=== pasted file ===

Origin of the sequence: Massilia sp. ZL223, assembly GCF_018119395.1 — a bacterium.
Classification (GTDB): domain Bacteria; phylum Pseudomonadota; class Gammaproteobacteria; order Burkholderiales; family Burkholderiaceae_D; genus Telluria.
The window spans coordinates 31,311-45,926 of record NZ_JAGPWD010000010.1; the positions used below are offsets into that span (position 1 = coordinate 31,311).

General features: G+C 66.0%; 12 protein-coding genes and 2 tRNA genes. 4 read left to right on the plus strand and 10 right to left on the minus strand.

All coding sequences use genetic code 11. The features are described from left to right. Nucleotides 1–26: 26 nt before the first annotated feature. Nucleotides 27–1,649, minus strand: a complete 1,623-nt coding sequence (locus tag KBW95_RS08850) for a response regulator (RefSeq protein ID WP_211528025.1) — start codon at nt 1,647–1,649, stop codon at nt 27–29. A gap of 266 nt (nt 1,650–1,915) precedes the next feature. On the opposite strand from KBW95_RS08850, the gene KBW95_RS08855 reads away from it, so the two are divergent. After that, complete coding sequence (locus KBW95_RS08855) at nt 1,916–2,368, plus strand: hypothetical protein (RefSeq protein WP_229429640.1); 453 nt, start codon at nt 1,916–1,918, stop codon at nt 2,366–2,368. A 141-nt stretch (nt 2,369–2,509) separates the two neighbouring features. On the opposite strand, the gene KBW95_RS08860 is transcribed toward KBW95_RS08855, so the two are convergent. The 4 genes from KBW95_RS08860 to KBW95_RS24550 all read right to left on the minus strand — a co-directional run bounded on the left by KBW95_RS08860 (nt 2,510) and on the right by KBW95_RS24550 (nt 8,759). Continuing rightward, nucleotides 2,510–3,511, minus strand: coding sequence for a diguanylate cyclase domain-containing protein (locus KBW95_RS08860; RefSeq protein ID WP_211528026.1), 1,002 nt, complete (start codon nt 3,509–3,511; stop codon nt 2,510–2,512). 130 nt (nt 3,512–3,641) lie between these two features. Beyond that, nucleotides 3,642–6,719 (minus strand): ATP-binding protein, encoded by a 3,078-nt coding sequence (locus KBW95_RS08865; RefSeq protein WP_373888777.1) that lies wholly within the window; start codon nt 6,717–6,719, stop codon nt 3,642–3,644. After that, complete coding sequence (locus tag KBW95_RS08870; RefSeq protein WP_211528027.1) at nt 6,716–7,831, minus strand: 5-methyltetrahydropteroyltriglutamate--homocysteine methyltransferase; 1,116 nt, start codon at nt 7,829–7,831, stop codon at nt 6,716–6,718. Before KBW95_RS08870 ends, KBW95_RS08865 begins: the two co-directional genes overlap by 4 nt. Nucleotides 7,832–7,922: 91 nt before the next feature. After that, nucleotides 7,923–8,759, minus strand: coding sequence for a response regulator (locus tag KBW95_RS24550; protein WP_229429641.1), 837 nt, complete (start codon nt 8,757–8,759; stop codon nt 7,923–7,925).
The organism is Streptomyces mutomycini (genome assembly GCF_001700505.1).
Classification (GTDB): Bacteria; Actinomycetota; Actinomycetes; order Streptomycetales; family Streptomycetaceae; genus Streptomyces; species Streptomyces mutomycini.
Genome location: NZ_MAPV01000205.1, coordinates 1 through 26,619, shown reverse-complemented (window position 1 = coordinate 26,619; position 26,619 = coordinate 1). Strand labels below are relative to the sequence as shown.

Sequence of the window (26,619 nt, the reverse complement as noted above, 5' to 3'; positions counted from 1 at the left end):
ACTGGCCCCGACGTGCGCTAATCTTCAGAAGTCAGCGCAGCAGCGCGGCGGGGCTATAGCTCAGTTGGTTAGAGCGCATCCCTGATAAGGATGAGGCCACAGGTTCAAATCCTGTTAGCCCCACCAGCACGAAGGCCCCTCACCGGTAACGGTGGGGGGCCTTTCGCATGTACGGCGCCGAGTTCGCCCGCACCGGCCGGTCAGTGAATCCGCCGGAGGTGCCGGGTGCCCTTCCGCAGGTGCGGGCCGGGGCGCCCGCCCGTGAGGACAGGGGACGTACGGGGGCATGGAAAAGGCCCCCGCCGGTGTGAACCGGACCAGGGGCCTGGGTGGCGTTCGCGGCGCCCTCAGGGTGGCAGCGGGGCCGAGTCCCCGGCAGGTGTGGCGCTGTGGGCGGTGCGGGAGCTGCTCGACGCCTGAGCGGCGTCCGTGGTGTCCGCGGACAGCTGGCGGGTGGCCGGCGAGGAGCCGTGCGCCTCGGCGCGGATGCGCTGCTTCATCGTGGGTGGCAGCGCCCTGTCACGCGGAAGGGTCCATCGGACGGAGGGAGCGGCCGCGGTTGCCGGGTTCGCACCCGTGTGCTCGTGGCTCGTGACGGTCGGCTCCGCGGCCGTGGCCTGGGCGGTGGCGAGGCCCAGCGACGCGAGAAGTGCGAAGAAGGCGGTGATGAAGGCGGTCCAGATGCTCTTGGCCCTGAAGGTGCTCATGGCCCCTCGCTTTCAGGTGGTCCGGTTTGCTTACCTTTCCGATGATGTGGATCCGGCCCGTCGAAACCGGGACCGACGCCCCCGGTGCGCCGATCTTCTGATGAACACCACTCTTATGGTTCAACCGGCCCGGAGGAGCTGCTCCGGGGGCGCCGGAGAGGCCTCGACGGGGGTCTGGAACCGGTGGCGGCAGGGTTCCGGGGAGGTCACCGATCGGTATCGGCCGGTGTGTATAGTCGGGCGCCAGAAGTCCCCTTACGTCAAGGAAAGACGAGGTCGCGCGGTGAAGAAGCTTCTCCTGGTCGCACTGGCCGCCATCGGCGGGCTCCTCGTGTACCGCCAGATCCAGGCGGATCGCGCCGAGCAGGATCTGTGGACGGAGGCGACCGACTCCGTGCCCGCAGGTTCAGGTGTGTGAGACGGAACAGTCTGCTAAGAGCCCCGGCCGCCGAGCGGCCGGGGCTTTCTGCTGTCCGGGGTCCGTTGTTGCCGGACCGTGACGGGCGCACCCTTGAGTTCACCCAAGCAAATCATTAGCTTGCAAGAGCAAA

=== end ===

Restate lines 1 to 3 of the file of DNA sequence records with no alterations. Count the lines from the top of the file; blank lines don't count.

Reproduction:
Origin of the sequence: Massilia sp. ZL223, assembly GCF_018119395.1 — a bacterium.
Classification (GTDB): domain Bacteria; phylum Pseudomonadota; class Gammaproteobacteria; order Burkholderiales; family Burkholderiaceae_D; genus Telluria.
The window spans coordinates 31,311-45,926 of record NZ_JAGPWD010000010.1; the positions used below are offsets into that span (position 1 = coordinate 31,311).